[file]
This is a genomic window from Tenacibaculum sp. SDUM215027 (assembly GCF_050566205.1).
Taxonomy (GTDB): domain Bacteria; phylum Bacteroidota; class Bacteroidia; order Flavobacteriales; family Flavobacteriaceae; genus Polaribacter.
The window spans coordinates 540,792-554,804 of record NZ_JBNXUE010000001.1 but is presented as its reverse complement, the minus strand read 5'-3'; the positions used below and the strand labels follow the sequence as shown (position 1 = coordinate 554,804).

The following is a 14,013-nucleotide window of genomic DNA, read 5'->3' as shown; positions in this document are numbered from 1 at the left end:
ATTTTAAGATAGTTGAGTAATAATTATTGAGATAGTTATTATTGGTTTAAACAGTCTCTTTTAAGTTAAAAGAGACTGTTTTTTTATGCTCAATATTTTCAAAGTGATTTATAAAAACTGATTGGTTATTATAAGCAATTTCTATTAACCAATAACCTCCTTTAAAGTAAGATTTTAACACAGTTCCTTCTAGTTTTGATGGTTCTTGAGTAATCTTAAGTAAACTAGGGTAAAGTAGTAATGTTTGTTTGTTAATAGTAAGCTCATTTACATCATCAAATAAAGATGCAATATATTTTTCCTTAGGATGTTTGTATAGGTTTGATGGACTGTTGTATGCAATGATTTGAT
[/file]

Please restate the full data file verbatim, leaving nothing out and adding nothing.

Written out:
This is a genomic window from Tenacibaculum sp. SDUM215027 (assembly GCF_050566205.1).
Taxonomy (GTDB): domain Bacteria; phylum Bacteroidota; class Bacteroidia; order Flavobacteriales; family Flavobacteriaceae; genus Polaribacter.
The window spans coordinates 540,792-554,804 of record NZ_JBNXUE010000001.1 but is presented as its reverse complement, the minus strand read 5'-3'; the positions used below and the strand labels follow the sequence as shown (position 1 = coordinate 554,804).

The following is a 14,013-nucleotide window of genomic DNA, read 5'->3' as shown; positions in this document are numbered from 1 at the left end:
ATTTTAAGATAGTTGAGTAATAATTATTGAGATAGTTATTATTGGTTTAAACAGTCTCTTTTAAGTTAAAAGAGACTGTTTTTTTATGCTCAATATTTTCAAAGTGATTTATAAAAACTGATTGGTTATTATAAGCAATTTCTATTAACCAATAACCTCCTTTAAAGTAAGATTTTAACACAGTTCCTTCTAGTTTTGATGGTTCTTGAGTAATCTTAAGTAAACTAGGGTAAAGTAGTAATGTTTGTTTGTTAATAGTAAGCTCATTTACATCATCAAATAAAGATGCAATATATTTTTCCTTAGGATGTTTGTATAGGTTTGATGGACTGTTGTATGCAATGATTTGAT